House Democrats elect Sean Patrick Maloney as DCCC chairman
Posted December 3, 2020 11:32 a.m. EST
CNN — House Democrats elected Rep. Sean Patrick Maloney of New York to serve as the chairman of the Democratic Congressional Campaign Committee, giving him the difficult task of protecting their slim majority in 2022, when the President's party typically loses dozens of seats.
Maloney defeated California Rep. Tony Cárdenas, pledging that he could replicate his own success in a Trump-won district in the lower Hudson Valley across the country.
Maloney, who was first elected to Congress in 2012, married his longtime partner in 2014 and has three kids. He recently told CNN that his life "depends on the success of our progressive values," and that he lives the "tension" between standing for them and winning races.
"We need to do both," he said.
In the 2020 elections, Republicans wiped out more than half of the Democrats' 35-seat majority in the House. Maloney said the party's "biggest challenge" is to build relationships with "the people we don't already agree with, while not selling out the core principles we stand for."
When asked if he was encouraged by the 2020 results, Maloney said, "I'm encouraged that as a gay guy with an interracial family, I won a Trump district five times."
Democrats took back the House in 2018 by charging into red districts. But many Republican candidates in 2020 clearly benefited from President Donald Trump's presence on the ballot.
Their worse than expected results led to rounds of recriminations within the Democratic Party. Democrats blamed pollsters for inaccurate data, activists for promoting unpopular proposals like defunding the police, House Speaker Nancy Pelosi for not taking enough responsibility and their own supporters for funneling money to candidates rather than organizations on the ground.
Two young members from opposite ends of the ideological spectrum within the party — New York Rep. Alexandria Ocasio-Cortez, the liberal firebrand, and Pennsylvania Rep. Conor Lamb, a moderate from a district Trump won in 2016, fought in The New York Times over messaging and campaign tactics. And Illinois Rep. Cheri Bustos stepped down from her position as DCCC chair.
Part of Maloney's pitch was his experience running the DCCC's "Deep Dive" after the 2016 election, which helped put the organization on its path to gain dozens of seats in 2018.
When asked whether Democrats' political tactics need to change in 2022, Maloney said he would conduct a "similar process" to his comprehensive review, bringing "all voices to the table" to look at the data.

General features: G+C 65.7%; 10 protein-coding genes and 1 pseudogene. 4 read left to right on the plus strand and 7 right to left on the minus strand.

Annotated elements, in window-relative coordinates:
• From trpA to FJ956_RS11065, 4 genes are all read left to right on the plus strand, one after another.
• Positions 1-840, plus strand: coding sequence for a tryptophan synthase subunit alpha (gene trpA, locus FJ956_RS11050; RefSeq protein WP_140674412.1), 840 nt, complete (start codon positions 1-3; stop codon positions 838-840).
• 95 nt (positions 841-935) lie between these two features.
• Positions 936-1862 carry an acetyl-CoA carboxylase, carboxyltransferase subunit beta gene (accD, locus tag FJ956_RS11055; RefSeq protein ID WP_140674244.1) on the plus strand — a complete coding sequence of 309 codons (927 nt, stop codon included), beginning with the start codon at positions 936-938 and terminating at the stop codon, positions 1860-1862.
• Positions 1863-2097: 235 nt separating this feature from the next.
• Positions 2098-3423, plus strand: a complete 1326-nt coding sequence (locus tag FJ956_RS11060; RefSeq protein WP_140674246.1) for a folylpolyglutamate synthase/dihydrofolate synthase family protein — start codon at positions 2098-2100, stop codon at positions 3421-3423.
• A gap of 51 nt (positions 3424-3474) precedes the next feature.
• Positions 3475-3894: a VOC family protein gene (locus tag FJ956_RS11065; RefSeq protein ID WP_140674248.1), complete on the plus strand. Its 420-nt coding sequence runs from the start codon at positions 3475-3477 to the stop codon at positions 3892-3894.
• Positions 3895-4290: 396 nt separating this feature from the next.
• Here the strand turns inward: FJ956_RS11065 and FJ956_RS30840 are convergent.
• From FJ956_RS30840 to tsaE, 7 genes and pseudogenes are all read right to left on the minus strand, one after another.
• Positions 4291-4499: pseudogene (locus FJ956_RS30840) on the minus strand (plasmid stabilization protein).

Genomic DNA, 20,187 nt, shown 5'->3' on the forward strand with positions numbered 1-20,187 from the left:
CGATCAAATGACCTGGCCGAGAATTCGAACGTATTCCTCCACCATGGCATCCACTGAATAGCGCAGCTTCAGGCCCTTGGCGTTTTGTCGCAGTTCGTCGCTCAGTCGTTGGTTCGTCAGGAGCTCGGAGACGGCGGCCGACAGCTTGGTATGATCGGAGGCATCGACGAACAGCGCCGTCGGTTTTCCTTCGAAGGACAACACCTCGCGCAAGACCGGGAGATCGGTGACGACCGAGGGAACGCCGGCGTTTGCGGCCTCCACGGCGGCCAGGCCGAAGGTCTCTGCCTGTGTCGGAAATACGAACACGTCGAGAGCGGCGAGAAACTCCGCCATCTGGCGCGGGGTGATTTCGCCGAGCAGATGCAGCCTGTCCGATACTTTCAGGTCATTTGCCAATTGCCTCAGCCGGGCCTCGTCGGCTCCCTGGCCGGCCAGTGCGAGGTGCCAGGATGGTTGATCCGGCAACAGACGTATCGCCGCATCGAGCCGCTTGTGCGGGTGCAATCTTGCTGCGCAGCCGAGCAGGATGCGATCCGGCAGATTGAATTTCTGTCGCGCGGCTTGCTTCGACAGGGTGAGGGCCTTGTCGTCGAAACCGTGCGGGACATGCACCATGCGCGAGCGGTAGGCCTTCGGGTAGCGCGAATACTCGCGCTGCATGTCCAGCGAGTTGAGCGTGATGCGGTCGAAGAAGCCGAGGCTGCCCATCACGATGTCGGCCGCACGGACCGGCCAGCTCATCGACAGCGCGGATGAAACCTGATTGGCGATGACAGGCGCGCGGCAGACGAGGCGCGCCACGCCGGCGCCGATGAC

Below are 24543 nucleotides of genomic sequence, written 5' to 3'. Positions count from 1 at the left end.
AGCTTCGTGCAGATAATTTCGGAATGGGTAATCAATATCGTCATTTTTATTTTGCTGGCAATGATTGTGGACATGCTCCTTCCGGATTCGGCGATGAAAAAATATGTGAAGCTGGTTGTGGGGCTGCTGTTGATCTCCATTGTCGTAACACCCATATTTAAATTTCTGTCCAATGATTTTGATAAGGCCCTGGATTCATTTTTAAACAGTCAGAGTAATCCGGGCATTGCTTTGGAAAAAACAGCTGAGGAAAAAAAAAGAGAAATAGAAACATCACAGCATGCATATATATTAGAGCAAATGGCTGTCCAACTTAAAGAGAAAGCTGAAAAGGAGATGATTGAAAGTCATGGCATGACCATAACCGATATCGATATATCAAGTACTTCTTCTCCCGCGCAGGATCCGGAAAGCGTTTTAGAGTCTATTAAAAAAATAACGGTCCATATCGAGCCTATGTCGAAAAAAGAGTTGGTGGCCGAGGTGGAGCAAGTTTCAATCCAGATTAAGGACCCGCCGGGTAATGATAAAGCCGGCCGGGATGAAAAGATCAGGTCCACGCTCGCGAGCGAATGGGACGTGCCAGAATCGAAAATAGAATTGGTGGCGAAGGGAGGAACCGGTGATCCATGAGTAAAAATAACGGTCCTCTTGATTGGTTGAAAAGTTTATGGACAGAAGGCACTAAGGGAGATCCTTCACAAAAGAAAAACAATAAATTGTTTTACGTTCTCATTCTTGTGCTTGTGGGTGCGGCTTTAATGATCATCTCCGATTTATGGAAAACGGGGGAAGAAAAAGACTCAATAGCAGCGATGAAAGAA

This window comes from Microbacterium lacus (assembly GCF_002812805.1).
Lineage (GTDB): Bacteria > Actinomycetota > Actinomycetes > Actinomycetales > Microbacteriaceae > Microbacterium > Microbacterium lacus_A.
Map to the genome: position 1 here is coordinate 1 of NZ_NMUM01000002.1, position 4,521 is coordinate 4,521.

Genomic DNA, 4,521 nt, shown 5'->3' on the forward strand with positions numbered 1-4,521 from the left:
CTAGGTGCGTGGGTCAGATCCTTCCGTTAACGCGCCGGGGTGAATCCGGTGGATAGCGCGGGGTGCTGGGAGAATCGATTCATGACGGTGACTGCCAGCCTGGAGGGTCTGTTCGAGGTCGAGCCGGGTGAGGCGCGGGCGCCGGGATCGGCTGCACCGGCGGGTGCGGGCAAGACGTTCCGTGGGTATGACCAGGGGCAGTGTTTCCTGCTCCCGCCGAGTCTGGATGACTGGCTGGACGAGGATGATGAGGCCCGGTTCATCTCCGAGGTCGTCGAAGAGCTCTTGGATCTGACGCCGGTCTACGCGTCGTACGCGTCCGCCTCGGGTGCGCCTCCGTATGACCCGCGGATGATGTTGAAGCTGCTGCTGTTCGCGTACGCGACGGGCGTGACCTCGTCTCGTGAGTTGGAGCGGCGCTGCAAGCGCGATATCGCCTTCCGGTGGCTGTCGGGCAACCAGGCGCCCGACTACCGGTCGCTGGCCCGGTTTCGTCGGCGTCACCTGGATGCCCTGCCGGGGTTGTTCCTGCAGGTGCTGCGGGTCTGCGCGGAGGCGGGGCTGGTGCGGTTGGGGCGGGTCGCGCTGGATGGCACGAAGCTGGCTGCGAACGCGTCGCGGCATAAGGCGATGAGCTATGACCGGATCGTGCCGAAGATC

"I think there's a lot of people with opinions and nobody really knows," said Maloney. "I like to say, if you're not God, bring data."
Last election cycle, the DCCC put in place a policy to blacklist campaign consultants who worked for challenger candidates, which upset some members on the Left. Maloney said it had "unintended consequences" but that the DCCC's job is to protect incumbents.
"I think we need to reexamine everything we're doing, and we shouldn't be afraid to," Maloney said.
When asked whether proposals from the Left -- like defunding the police and banning fracking -- hurt Democratic candidates, Maloney told CNN that the House "didn't pass a single piece of legislation that had anything to do with defunding the police" and "never pushed socialism."
"Those are caricatures that our opponents used often with great dishonesty," Maloney told CNN. "I don't plan to enhance the attack by echoing it. There are tough messages being thrown at you in every challenging election cycle. My job is not to whine about it. My job is to win."
Cárdenas campaigned on his work as chairman of the Hispanic Caucus' BOLD PAC, but the group's process to endorse California Secretary of State Alex Padilla for Vice President-elect Kamala Harris' Senate seat rubbed some members the wrong way. California Rep. Linda Sánchez, and another Hispanic Caucus member, Texas Rep. Veronica Escobar, were among those whipping Democrats to support Maloney.
"I'm supporting Sean Patrick Maloney because he has the depth of experience to remake the DCCC, and he's personally committed to me that he will make the Latino vote a priority," Sánchez told CNN.